Driving down the Sunset Strip, you spot a video billboard advertising a hybrid SUV. Intrigued, you press a button on your dashboard that immediately downloads a spate of information into your handheld computer. At the Beverly Center, you stroll by an advertising kiosk that senses your gender, approximate age and personal style, then flashes an ad for a store that fits your demographic. During the interminable wait for an elevator at Century City Towers, you pass the time by reading the newspaper--ads and all--on an electronic ink board mounted on the wall.
These scenarios may be coming to a billboard near you sooner than you think, thanks to technology that's making outdoor advertising more eye-grabbing, more interactive, smarter and definitely more in your face. Already, video boards have changed the Los Angeles landscape--three dot the Sunset Strip, and one sits atop an office building on Wilshire Boulevard near Western Avenue. The intersection of La Brea and Santa Monica boulevards, currently a visual yawner of a location, is targeted to get a video billboard as part of a new gateway entrance to West Hollywood. In addition, video-projected ads on sides of buildings are popping up around the city, and plans for Hollywood's ongoing face-lift include proposals for video movie marquees and rooftop neon signs.
The board boom is happening at a time when we're bombarded by advertising images--some say as many as 3,000 a day. While the push to create attention-grabbing boards hasn't escaped skepticism and controversy, even within the advertising world, the march to develop new forms and formats continues:
* LED billboards (like those on the Sunset Strip). Using light-emitting diodes, their colorful moving images look like videos and can be viewed day or night. The boards can show full-motion images or rotate a series of static ads, the latter often preferred by outdoor advertising companies since they don't require several seconds of undivided attention. Images also can be regulated via computer to accommodate changing target audiences--commuters during drive time, cruisers and club-hoppers at night, families on weekends.
* Interactive outdoor ads. These offer information that can be downloaded into PDAs; in Manhattan, a company called Streetbeam set up 100 street-level kiosks in the Financial District that allowed pedestrians to download messages from various companies. Among them were auction schedules for Sotheby's, which reported 250 downloads from 10 kiosks during one month. Jim Allman, Sotheby's vice president of worldwide marketing, saw the trial as promising: "Sure, I'd have loved it if it had been 2 million, but that would have been pretty unrealistic." He said he thinks the company reached its target audience and would use the tactic again.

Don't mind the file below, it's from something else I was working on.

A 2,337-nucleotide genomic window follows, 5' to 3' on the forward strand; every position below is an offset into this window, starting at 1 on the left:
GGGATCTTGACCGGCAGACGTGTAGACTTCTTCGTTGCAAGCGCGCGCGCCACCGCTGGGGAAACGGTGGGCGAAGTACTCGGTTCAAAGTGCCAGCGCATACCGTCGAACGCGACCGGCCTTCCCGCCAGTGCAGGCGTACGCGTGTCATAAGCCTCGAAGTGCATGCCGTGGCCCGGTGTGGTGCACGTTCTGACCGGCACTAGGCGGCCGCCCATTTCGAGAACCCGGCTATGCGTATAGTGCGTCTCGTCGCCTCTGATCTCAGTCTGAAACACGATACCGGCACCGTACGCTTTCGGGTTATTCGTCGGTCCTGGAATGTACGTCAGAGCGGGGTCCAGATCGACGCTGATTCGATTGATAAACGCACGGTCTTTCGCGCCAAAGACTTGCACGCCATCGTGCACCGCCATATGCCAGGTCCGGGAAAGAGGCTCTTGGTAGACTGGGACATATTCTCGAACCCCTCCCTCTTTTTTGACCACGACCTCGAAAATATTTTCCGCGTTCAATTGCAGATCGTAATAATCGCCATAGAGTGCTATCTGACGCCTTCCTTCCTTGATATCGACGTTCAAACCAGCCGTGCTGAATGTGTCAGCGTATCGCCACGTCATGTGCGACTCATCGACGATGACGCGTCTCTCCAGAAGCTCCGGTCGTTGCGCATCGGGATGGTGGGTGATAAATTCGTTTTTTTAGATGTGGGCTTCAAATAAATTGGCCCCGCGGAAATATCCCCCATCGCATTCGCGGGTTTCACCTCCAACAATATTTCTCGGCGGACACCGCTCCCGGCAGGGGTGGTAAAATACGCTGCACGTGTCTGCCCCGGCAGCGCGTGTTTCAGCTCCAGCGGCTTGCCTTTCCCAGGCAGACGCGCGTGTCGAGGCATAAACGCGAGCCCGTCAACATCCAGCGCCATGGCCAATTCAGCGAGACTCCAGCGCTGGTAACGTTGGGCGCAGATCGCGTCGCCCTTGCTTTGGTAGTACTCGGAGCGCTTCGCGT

* Scrolling ads. Century City Shopping Center, among others, already displays posters that scroll inside frames, and the technology may be utilized on billboards as soon as next year.
* Electronic ink. This burgeoning technology is expected to be more adaptable than ink on paper but can have a similar appearance. Ink is printed onto a sheet of plastic film that is laminated to a layer of circuitry, which then forms a pattern of pixels. These microcapsules are suspended in a liquid "carrier medium" that can be printed using existing screen-printing processes onto virtually any surface, including glass, plastic, fabric and even paper. Its main application currently is in e-books, but it is being tested for in-store displays. Applying the technology to billboards is more than a year away, says Jeff Sandgren, director of market development for the Cambridge, Mass.-based E Ink Corp.
* Video projection. Although it seems a natural for advertising, especially in L.A., where commercial building wall space is abundant, up till now cost has made it nearly prohibitive. That may change soon thanks to a new Hollywood-based company, Firefly Imaging Inc., an offshoot of Angstrom Stage Lighting Inc. Firefly Imaging has devised a new, less-expensive projection system that also produces less heat and therefore is more efficient.
* 3-D billboards. While not exactly cutting edge, these too have received a boost from new technology. Atomic Props & Effects Ltd., a Minnesota-based company that produces 3-D boards, was able to create a giant moving Miller beer bottle on the Sunset Strip, thanks to new lightweight materials and computers that activate the rising bottle cap.
Los Angeles isn't likely to turn into "Blade Runner" overnight, however, with those bleak images of downtown skyscrapers transformed into huge video screens and floating billboards moving silently throughout the city. The sprawling nature of L.A. and our addiction to cars will probably never get us as close to this as Times Square, which already hosts enormous video boards, LED signals and multiple neon images and scrolling text signs.